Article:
Objective: A number of factors contribute to diabetesassociated vascular dysfunction. In the present study, we tested whether exposure to advanced glycation endproducts (AGEs) impairs vascular reactivity independently of hyperglycemia and examined the potential mechanisms responsible for diabetes and AGE-associated vascular dysfunction. Methods: Vasodilator function was studied using infusion of exogenous AGEs into Sprague-Dawley rats as compared with control and streptozotocin-induced diabetic rats all followed for 16 weeks (nU10 per group). The level of arginine metabolites and expression of endothelial nitric oxide synthase (eNOS) and downstream mediators of nitric oxide-dependent signaling were examined. To further explore these mechanisms, cultured bovine aortic endothelial cells (BAECs) were exposed to AGEs. Results: Both diabetic and animals infused with AGEmodified rat serum albumin (AGE-RSA) had significantly impaired vasodilatory response to acetylcholine. Unlike diabetes-associated endothelial dysfunction, AGE infusion was not associated with changes in plasma arginine metabolites, asymmetric dimethyl-L-arginine levels or eNOS expression. However, expression of the downstream mediator cGMP-dependent protein kinase 1 (PKG-1) was significantly reduced by both AGE exposure and diabetes. AGEs also augmented hyperglycemia-associated depletion in endothelial nitric oxide production and eNOS protein expression in vitro, and the novel AGE inhibitor, alagebrium chloride, partly restored these parameters. Conclusion: We demonstrate that AGEs represent a potentially important cause of vascular dysfunction, linked to the induction of nitric oxide resistance. These findings also emphasize the deleterious and potentially additive effects of AGEs and hyperglycemia in diabetic vasculature.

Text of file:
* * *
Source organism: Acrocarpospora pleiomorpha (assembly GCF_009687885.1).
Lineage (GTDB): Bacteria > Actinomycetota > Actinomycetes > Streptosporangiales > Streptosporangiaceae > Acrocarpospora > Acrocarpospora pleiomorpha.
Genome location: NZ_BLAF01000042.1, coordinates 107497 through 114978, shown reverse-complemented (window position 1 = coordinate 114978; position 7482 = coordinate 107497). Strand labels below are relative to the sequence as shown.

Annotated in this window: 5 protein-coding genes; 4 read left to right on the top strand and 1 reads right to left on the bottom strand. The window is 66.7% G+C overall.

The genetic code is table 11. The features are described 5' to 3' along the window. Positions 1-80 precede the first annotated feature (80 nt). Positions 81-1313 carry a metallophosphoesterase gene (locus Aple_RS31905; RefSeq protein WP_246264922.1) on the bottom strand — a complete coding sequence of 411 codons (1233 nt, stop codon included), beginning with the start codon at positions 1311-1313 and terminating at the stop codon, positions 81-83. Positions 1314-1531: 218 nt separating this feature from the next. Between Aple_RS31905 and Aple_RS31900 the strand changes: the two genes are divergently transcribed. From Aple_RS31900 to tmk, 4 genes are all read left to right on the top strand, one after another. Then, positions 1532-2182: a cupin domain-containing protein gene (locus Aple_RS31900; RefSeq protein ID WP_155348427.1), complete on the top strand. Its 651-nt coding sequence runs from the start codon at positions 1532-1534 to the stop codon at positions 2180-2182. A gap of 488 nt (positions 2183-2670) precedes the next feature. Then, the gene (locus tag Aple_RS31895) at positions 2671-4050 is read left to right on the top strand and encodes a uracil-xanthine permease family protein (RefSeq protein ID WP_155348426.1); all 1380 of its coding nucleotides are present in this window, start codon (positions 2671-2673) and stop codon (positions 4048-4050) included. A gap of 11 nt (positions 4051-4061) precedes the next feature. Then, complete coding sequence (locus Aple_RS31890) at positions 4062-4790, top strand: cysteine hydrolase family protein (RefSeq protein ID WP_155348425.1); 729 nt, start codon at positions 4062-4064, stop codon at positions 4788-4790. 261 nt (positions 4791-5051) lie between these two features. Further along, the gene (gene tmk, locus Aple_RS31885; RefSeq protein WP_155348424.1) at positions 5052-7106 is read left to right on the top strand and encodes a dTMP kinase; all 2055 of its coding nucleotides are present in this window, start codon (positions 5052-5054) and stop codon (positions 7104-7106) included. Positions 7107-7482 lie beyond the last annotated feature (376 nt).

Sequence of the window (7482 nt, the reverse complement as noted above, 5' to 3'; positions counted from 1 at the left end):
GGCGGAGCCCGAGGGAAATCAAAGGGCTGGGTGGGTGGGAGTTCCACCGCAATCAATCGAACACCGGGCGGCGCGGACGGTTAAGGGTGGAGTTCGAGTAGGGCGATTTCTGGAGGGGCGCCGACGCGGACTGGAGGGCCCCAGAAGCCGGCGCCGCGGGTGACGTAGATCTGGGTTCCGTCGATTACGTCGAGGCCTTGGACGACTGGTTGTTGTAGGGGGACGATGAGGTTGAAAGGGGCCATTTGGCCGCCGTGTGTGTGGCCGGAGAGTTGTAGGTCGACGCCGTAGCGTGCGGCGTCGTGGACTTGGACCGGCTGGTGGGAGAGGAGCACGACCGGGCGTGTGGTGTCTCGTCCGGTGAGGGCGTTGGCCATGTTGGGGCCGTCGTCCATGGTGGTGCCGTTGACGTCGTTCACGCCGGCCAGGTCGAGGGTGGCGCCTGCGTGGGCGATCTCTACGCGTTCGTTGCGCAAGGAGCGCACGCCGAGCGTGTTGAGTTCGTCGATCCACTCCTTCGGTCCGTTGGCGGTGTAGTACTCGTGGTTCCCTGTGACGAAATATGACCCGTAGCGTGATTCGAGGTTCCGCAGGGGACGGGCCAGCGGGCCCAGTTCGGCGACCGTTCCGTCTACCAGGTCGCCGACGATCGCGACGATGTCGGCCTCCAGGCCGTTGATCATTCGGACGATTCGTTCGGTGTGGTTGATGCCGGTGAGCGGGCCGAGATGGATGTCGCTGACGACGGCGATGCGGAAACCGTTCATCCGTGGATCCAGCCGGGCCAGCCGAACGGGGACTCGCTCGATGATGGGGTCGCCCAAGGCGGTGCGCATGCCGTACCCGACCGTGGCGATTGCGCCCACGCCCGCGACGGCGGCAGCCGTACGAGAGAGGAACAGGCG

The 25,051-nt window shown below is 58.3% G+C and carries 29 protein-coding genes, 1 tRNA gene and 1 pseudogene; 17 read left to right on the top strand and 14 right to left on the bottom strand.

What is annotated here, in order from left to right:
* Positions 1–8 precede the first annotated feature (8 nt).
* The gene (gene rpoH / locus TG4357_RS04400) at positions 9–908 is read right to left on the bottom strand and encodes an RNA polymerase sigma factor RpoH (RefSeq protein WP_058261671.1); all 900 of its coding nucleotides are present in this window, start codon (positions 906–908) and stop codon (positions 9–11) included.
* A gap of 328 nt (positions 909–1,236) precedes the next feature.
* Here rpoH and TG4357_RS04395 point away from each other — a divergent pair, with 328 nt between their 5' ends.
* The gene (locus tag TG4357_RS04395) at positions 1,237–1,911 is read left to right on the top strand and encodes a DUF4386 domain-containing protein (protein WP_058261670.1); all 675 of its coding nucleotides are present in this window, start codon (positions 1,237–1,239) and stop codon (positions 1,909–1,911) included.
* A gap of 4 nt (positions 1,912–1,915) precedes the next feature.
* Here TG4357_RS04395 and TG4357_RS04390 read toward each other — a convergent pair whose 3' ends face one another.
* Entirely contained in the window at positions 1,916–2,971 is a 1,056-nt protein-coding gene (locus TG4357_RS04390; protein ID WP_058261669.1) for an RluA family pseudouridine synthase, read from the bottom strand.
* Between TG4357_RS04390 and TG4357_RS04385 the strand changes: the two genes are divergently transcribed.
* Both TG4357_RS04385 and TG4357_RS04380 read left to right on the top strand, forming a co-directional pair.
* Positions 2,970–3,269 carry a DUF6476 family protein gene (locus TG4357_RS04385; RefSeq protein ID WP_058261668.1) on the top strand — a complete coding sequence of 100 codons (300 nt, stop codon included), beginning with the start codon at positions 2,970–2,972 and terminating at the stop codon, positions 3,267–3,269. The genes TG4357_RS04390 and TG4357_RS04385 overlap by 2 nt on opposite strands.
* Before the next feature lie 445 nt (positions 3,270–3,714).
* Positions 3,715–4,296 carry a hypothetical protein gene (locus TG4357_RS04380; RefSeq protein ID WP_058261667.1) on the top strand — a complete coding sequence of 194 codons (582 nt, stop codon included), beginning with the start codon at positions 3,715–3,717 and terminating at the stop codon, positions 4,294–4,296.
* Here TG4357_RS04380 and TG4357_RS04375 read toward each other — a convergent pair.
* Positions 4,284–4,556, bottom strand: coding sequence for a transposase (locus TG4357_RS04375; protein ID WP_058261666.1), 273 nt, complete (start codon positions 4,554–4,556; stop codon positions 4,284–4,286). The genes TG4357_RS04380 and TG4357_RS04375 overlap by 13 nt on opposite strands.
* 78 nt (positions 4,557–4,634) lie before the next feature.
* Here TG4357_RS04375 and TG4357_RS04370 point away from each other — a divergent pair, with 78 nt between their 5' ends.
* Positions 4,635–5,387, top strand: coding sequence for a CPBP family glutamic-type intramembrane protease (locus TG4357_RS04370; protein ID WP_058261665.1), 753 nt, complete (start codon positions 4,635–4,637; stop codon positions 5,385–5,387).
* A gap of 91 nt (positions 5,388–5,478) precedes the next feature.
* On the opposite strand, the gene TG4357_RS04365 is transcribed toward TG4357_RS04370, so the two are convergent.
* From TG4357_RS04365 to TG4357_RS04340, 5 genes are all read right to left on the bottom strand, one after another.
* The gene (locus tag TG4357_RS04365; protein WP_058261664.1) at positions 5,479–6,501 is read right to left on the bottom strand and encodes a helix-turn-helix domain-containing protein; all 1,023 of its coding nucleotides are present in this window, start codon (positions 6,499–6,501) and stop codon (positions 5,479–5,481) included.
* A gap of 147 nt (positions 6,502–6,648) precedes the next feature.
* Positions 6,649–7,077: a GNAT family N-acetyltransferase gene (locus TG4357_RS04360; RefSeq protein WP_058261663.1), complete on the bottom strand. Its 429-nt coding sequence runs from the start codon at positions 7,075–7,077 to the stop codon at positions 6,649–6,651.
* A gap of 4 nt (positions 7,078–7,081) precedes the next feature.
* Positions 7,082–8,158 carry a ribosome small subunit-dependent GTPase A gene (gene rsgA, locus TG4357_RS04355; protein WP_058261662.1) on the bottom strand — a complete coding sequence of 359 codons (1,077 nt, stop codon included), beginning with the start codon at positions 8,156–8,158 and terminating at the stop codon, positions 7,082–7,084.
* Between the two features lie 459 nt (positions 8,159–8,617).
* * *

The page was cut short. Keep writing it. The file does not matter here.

- Diabetic complications
- Glycation/advanced glycation end-products
- Nitric oxide